Does Aldi Sell Franchises

By David Krug David Krug is the CEO & President of Bankovia. He's a lifelong expat who has lived in the Philippines, Mexico, Thailand, and Colombia. When he's not reading about cryptocurrencies, he's researching the latest personal finance software. 3 minute read

In addition to the potential financial rewards, opening a franchise location for a retailer can be extremely rewarding because you will be able to capitalize on your existing brand recognition and customer loyalty.

Even in the crowded supermarket industry, a franchise with Aldi, a global grocery chain, would be a tremendous opportunity.

Does Aldi allow franchisees to open their own locations and join the Aldi family? What you need to know is provided below.

In 2022, will Aldi be a franchise?

As of 2022, Aldi will no longer be a franchise or offer franchise opportunities. There are no franchises in the Aldi business; in addition, Aldi cannot be publicly traded. Consequently, the Albrecht family is the only one who stands to profit from Aldi’s successful business model.

The Albrecht family has a long history in the food retail industry. To learn more about that history, as well as why you won’t be opening an Aldi store anytime soon, read on.

Who owns Aldi?

Before delving into the reasons why Aldi isn’t a franchise, it’s critical to have a working knowledge of the company’s past.

Essen, Germany’s Albrecht family founded Aldi and still controls the company today.

Matriarch Albrecht established a small grocery store in 1913, which she and her two sons eventually took over in 1945, as much of Germany was just getting back on its feet following World War II.

Theo and Karl adopted a bare-bones, no-frills business model because they realized that the majority of people didn’t have a lot of money to spend. Is this familiar to you?

A decade later, they had more than 100 German locations open. Aldi (Al + Di) was renamed in the 1960s, but the brothers disagreed over whether or not to sell cigarettes.

As a result of this, Aldi Sud, the Aldi chain that currently operates in the United States, and Aldi Nord, a California grocery chain known as Trader Joe’s, were born.

Aldi Nord’s owner, Theo, was kidnapped in the 1970s. The family paid a $3 million ransom to secure his release, but this jarring incident prompted the already-close-knit family to close ranks even more. According to a variety of sources, they’re “reclusive.”

Interviews with members of the family are rare, and until recent scandals broke, little was known about the family’s wealth.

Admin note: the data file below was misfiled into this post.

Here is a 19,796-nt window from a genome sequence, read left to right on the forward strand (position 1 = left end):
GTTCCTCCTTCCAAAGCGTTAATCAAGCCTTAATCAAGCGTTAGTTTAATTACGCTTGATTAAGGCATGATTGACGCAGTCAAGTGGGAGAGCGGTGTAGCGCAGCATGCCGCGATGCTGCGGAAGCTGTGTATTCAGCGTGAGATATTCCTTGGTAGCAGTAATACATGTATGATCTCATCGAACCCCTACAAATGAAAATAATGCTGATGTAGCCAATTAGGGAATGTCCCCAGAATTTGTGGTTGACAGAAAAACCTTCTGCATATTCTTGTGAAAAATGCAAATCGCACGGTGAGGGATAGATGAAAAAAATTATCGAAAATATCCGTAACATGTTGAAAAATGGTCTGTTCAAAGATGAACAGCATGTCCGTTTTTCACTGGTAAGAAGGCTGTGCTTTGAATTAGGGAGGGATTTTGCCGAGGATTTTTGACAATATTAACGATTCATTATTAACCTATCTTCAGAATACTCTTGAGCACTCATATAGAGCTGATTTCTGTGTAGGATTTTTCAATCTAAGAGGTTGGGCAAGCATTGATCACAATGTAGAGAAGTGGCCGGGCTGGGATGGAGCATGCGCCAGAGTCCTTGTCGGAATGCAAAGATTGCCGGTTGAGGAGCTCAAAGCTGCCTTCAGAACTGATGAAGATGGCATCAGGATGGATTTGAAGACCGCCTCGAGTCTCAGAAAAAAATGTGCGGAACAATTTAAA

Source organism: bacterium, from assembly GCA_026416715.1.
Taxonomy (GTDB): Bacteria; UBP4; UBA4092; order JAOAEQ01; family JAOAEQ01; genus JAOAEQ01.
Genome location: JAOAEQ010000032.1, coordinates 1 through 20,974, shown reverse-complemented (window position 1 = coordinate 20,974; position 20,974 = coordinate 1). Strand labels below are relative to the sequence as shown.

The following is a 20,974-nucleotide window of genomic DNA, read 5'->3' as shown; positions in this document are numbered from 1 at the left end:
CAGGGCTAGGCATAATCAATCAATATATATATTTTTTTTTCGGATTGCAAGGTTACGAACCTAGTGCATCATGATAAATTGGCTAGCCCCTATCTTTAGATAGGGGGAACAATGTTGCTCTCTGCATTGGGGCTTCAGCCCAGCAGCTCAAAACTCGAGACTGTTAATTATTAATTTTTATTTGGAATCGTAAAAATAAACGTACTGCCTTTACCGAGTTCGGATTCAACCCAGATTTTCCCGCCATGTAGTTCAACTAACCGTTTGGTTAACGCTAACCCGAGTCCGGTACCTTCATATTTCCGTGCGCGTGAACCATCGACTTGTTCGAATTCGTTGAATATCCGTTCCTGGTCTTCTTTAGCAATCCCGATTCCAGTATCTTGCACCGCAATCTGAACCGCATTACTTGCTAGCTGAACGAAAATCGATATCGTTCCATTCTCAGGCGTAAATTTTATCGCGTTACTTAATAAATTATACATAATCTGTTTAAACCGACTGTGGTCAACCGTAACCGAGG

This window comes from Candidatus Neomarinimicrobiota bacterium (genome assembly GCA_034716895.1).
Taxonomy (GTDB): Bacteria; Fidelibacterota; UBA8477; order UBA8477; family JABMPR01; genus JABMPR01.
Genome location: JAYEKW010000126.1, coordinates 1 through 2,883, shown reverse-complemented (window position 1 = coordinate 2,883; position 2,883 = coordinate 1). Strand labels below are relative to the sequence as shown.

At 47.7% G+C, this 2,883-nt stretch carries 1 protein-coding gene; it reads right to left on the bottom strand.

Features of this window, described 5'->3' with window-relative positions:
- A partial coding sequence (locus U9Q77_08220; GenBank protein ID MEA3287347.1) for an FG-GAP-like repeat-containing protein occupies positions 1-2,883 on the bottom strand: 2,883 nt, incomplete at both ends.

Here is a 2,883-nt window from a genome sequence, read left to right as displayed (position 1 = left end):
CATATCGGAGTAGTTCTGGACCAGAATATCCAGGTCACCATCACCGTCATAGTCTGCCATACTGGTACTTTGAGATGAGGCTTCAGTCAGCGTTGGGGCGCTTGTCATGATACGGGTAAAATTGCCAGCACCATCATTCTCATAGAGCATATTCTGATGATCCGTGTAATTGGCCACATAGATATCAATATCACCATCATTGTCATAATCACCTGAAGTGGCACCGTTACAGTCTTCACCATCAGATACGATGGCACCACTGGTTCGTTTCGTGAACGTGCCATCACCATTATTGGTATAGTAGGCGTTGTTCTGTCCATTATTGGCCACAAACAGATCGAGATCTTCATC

Why Doesn’t Aldi Have Its Own Chain?

Because of the Aldi family’s aversion to fame and the spotlight, it’s no surprise that both Aldi Sud and Aldi Nord remain privately held companies, despite their combined wealth of billions.

There are no plans to franchise or publicly trade Aldi stores in the United States, so entrepreneurs hoping to own a piece of Aldi will have to look elsewhere for franchise opportunities for the time being.

Consider applying for a management position if you still want to work for Aldi and think you have what it takes to run a store. As long as you work for Aldi’s corporate headquarters, you’ll get a great salary and benefits.

What Retail Franchises Can Replace Aldi?

Despite the fact that Aldi is one of the most well-known grocery chains, there are other food marts that offer franchises.

For example, 7-Eleven will require a down payment of $31,000 in addition to other startup costs. Even advertising is included in the company’s services.

Circle K is yet another food mart/convenience store that offers franchising opportunities and a robust support system to help new business owners achieve their goals. The Circle K support team, proprietary products, building design, training, and brand recognition are all prominently displayed on their web page.

Which other supermarkets are publicly traded in place of Aldi?

Even though Aldi has proven that the ultra-low-cost grocery business model is highly profitable, you can still invest in similar grocery chains that are publicly traded if franchising isn’t your thing.

Investing in Aldi’s rivals, such as Kroger, Walmart, and Costco, is recommended by

Aldi is a great place to learn more about the company, so check out our related posts on why Aldi is so affordable, how to buy Aldi stock, interesting Aldi stats, and the Aldi dress code.

Bottom Line

If you don’t want to miss out on Aldi’s competition’s food mart franchising or even stock investments, you don’t have to because Aldi is a privately owned company.

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